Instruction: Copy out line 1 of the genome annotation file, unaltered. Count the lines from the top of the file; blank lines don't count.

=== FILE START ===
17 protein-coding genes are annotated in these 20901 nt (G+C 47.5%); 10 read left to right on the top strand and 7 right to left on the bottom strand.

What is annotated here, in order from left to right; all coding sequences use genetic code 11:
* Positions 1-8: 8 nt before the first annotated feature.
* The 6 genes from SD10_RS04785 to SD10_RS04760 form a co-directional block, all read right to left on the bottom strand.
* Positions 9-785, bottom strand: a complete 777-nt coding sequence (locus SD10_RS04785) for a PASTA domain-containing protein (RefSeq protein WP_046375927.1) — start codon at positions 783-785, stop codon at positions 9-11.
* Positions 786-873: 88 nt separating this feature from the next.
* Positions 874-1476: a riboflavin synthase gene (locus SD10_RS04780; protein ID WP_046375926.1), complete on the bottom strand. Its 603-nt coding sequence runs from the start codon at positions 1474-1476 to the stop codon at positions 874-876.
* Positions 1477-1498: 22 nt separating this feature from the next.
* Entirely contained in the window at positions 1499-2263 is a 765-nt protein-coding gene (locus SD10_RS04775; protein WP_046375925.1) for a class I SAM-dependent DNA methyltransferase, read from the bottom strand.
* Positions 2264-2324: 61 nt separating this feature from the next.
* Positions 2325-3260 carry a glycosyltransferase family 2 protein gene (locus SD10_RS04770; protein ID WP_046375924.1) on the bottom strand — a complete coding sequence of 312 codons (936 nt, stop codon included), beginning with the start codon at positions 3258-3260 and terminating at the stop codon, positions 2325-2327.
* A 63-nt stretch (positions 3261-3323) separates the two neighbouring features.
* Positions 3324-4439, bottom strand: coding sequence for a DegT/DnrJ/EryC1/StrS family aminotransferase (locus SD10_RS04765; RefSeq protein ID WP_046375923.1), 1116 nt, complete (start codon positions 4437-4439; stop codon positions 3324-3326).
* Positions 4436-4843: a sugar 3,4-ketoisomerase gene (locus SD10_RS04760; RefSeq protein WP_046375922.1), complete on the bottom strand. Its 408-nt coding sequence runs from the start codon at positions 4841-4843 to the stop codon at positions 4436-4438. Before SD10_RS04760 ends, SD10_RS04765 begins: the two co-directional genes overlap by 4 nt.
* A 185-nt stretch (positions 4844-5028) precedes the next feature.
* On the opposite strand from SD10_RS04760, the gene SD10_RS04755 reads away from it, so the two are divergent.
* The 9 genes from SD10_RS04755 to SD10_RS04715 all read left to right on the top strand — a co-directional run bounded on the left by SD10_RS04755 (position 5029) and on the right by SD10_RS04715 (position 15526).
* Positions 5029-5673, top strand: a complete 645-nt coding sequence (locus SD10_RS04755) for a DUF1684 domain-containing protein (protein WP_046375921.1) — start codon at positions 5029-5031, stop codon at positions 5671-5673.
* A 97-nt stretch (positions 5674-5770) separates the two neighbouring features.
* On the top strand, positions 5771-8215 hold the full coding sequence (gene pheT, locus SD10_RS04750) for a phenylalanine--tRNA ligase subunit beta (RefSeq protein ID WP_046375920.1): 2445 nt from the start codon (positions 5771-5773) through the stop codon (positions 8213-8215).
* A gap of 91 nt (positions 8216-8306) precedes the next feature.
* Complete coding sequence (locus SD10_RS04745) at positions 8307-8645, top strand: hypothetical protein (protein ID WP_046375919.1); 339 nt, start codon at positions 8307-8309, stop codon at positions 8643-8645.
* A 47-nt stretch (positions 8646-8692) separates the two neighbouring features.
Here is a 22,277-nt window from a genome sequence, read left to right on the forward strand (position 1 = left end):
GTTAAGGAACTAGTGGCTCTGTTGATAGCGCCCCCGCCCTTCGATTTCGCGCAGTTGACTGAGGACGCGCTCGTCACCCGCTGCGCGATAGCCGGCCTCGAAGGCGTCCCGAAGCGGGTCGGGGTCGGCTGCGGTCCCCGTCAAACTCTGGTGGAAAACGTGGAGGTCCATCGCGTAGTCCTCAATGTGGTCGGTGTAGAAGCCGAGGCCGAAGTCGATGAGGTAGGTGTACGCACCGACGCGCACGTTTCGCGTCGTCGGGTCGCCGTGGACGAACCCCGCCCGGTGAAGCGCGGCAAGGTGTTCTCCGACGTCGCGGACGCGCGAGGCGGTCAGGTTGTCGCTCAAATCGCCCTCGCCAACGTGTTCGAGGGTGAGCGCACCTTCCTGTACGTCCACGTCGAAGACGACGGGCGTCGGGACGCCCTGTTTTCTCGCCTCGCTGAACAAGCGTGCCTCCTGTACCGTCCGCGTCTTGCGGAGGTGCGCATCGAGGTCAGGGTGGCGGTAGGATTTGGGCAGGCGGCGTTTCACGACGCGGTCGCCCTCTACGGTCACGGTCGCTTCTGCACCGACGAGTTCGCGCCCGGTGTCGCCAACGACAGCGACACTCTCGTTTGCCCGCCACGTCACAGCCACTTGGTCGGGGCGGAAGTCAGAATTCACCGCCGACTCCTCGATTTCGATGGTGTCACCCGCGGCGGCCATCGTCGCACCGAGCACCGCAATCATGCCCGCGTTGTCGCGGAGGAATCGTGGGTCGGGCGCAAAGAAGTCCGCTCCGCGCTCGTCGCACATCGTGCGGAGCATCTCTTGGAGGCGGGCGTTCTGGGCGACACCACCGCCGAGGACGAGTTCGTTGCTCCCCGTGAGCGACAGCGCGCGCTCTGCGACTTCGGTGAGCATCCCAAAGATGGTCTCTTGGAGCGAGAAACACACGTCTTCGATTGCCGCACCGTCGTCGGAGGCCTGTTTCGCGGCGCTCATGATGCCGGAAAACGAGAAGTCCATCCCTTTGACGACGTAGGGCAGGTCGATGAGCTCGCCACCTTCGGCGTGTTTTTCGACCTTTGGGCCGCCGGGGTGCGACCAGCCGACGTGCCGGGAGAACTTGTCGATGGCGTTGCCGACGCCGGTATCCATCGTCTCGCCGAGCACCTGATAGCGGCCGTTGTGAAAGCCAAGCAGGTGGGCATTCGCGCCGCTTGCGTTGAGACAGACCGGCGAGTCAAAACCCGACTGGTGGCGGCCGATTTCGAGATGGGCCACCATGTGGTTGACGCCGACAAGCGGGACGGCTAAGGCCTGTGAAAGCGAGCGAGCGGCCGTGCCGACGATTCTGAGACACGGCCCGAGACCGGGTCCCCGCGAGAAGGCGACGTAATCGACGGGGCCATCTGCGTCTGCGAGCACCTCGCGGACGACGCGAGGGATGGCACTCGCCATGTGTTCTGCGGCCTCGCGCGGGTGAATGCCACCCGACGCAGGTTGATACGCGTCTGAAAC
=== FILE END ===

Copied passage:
17 protein-coding genes are annotated in these 20901 nt (G+C 47.5%); 10 read left to right on the top strand and 7 right to left on the bottom strand.